arrow-orange   An good way to prove your skill is to obtain a list of comparative sales within the area or development which show higher prices than your purchase price.

arrow-orange   Your professional approach extends to the quality and breadth of your financial proposal. We have prepared a sample for you to use as a guide. Click here for you copyarrow-up4.jpg


2. Prepare a Professional Finance Proposal

Prepare a Professional Finance Proposal which includes:

1.   Valuation of the property and its Rental potential

a)   Market valuation of the property a recognised valuer acceptable to the bank. Remember that Valuers rarely give a valuation higher than the market price and they use historic values to justify the current property price. It is up to you in the following steps to prove the future growth potential of the property.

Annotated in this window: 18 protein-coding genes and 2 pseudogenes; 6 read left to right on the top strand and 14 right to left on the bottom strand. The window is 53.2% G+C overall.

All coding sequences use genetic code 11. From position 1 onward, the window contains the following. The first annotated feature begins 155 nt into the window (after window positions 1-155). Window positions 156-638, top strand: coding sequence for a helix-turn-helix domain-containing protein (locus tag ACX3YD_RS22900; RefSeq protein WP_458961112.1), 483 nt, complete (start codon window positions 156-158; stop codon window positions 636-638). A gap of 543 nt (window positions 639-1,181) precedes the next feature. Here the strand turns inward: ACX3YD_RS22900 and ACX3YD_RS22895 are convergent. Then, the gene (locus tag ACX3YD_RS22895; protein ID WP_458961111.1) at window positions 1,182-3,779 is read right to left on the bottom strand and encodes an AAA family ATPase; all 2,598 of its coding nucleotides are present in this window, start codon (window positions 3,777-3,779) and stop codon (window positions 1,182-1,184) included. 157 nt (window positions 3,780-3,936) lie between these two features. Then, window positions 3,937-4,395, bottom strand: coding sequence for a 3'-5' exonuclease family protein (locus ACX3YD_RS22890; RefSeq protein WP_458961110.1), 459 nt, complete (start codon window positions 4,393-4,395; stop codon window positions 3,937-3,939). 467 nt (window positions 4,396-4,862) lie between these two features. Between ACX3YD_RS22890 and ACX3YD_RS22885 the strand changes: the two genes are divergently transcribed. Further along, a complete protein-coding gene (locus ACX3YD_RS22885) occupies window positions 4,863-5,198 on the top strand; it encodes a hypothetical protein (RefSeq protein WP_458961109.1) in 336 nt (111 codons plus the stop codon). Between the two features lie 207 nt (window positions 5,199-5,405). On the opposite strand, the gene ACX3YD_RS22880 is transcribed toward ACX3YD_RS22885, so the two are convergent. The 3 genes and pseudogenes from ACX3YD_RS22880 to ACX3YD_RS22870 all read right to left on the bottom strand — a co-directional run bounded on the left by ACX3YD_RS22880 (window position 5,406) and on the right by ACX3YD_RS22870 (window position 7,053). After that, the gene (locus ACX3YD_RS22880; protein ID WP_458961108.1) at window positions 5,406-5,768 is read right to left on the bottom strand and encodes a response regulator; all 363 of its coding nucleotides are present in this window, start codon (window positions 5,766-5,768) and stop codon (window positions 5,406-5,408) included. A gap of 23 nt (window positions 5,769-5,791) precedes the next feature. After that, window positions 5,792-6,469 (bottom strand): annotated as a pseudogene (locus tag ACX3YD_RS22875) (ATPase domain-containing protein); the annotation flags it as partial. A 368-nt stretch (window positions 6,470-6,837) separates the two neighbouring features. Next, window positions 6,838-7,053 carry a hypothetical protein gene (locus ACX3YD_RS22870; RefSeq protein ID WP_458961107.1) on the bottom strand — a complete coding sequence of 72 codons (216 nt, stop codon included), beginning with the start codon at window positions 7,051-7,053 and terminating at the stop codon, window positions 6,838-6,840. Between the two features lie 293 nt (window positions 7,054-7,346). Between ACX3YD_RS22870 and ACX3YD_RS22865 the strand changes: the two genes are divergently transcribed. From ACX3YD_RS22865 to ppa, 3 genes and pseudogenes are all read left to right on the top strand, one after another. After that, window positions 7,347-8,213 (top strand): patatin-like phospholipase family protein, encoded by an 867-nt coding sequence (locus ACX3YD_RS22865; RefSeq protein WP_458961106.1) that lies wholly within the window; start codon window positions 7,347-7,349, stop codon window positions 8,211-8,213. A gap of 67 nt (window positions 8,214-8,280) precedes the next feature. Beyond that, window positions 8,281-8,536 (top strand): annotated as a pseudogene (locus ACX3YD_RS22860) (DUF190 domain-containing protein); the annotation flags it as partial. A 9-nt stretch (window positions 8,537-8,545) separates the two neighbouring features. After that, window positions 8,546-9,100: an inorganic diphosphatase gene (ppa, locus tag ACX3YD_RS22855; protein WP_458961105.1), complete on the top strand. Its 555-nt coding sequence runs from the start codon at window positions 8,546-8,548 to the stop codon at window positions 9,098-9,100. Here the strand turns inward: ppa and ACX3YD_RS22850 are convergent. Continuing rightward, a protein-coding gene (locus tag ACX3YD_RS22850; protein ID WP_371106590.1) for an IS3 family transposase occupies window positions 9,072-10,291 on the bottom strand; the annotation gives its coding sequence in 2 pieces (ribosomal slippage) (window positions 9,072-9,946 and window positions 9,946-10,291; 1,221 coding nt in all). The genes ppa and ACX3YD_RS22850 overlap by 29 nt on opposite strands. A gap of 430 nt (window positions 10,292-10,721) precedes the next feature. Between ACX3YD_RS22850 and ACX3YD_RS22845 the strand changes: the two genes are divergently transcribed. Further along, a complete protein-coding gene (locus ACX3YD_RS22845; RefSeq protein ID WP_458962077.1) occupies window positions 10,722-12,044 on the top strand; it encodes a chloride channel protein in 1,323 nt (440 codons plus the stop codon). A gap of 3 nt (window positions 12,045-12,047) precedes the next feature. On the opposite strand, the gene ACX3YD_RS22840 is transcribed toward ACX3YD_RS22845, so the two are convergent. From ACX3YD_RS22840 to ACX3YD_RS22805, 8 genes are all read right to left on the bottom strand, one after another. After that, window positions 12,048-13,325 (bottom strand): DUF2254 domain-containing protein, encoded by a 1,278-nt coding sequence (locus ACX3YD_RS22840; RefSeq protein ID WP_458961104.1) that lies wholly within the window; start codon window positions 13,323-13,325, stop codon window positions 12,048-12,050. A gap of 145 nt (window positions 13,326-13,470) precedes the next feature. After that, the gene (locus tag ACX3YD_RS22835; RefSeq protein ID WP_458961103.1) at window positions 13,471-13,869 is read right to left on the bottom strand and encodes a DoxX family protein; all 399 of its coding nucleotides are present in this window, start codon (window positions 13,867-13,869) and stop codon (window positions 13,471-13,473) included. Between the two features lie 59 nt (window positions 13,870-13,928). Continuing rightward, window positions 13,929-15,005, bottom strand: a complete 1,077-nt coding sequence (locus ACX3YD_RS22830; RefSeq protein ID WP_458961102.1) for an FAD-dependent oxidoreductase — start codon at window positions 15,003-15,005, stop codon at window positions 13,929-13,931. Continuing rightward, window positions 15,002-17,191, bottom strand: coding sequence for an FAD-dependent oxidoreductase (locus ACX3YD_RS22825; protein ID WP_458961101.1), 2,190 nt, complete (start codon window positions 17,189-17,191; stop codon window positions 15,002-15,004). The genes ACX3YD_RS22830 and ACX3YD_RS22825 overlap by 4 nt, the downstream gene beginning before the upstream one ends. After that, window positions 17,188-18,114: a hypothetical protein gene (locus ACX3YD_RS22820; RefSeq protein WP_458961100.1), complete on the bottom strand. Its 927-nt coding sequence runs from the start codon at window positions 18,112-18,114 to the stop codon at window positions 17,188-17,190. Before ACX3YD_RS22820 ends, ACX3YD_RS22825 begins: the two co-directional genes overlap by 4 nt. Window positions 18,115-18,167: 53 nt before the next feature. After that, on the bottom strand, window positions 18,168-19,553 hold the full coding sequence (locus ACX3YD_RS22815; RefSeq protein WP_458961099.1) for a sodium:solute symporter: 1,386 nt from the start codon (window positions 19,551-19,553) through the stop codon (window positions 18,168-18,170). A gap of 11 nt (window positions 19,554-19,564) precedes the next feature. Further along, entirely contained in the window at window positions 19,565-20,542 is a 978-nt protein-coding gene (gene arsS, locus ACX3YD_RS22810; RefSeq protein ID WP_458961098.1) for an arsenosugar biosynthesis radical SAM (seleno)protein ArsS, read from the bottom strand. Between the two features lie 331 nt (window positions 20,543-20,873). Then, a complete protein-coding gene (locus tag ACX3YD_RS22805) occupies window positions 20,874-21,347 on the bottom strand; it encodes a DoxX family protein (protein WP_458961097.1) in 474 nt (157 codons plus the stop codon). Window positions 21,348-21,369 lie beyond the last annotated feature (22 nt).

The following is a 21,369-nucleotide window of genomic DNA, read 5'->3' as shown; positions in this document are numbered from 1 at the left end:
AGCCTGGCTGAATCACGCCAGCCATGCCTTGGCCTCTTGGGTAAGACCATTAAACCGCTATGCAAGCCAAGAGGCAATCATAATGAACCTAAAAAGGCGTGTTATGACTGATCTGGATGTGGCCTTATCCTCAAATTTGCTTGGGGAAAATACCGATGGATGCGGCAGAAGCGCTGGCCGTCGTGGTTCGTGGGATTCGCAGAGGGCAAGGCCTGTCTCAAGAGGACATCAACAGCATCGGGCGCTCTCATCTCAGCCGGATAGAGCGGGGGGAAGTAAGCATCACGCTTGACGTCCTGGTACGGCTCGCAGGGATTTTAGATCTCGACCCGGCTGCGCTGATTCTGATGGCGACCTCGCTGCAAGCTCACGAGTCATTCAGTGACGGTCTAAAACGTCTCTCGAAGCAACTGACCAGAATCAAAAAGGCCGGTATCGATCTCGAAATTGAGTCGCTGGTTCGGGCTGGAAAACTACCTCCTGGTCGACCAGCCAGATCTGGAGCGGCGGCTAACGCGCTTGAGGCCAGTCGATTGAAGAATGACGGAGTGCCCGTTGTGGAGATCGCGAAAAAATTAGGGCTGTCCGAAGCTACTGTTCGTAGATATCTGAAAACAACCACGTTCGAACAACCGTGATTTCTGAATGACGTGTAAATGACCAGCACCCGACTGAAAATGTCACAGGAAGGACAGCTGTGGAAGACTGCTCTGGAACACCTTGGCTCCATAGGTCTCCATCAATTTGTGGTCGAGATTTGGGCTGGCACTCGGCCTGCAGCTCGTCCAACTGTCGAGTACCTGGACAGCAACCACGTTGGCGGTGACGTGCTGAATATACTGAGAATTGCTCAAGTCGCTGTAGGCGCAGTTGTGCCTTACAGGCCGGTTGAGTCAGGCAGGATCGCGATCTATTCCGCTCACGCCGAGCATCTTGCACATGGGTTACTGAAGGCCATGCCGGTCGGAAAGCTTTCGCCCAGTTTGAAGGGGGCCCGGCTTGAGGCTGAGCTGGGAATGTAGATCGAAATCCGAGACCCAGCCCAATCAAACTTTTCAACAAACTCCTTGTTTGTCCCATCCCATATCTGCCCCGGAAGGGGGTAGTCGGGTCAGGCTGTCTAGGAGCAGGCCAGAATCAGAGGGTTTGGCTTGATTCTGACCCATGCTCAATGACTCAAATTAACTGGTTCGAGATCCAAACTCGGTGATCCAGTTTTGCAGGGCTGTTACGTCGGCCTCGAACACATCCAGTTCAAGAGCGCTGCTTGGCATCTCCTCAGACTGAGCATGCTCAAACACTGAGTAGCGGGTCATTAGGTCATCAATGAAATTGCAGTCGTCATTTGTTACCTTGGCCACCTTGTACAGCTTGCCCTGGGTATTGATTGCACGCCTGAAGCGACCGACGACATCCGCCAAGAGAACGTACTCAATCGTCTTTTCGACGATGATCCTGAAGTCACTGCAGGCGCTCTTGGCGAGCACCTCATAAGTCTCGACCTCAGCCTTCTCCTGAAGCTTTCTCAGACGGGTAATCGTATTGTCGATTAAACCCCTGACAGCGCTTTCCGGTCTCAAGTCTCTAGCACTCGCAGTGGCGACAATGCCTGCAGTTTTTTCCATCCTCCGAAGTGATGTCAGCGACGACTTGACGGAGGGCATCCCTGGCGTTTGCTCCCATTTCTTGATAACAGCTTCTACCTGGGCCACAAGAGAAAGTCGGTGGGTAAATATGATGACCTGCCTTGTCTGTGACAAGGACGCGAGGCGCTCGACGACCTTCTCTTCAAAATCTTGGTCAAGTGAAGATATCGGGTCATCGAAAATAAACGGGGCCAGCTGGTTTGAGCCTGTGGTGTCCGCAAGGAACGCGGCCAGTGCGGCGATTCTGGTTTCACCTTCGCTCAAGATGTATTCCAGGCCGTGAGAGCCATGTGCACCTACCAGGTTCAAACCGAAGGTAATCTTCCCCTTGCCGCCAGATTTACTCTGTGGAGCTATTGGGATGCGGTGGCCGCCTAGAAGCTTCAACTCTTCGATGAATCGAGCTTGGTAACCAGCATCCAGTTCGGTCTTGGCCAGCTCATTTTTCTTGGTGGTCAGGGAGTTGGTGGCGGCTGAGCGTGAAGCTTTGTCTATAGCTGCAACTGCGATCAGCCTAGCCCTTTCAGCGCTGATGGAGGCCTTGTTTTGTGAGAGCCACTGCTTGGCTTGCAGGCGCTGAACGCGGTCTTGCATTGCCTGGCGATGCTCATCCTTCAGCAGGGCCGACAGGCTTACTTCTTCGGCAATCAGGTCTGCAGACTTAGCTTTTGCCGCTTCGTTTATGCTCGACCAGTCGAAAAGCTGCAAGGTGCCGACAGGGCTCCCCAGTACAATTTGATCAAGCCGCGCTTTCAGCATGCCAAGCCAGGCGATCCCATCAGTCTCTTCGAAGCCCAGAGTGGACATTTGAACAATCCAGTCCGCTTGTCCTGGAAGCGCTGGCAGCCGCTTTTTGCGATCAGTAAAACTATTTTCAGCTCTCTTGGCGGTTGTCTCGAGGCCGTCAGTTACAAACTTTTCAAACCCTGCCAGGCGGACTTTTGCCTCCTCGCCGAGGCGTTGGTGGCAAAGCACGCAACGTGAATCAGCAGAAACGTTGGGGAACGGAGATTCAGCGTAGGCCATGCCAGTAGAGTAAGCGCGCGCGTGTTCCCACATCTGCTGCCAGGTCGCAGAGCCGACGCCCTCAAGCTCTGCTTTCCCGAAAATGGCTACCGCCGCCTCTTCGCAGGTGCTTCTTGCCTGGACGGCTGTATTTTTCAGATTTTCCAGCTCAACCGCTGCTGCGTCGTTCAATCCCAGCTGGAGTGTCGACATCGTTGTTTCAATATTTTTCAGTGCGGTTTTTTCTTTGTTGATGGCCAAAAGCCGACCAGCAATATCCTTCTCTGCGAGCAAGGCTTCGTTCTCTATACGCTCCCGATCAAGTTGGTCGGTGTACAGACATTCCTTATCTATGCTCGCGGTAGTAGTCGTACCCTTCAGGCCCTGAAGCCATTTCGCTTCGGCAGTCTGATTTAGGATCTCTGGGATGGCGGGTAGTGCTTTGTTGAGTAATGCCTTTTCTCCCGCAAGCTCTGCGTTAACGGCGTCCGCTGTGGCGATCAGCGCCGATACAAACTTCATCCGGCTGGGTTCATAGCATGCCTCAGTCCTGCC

b)   Rental Valuation report which assess the rental potential of the property. Forget about the 1 page airy-fairy appraisal that real estate agents often provide as they will detract from the quality and substance of your report. Click here to access the Free reports & tools that are ideal for adding credibility and substance to your report.  

3.   Positive market research

Your proposal should contain positive media articles. Additionally, provide as much market research as you can find that supports your price or higher. The more comprehensive your proposal, the better.

4.   Pictures of the property and its finishes, floor plans and other relevant information relating to the property

a)   Include pictures of the property and surrounding area plus any plans and drawings you may have. In the case of a property being renovated or developed, the idea is to create picture of what the property will look like when it is completed.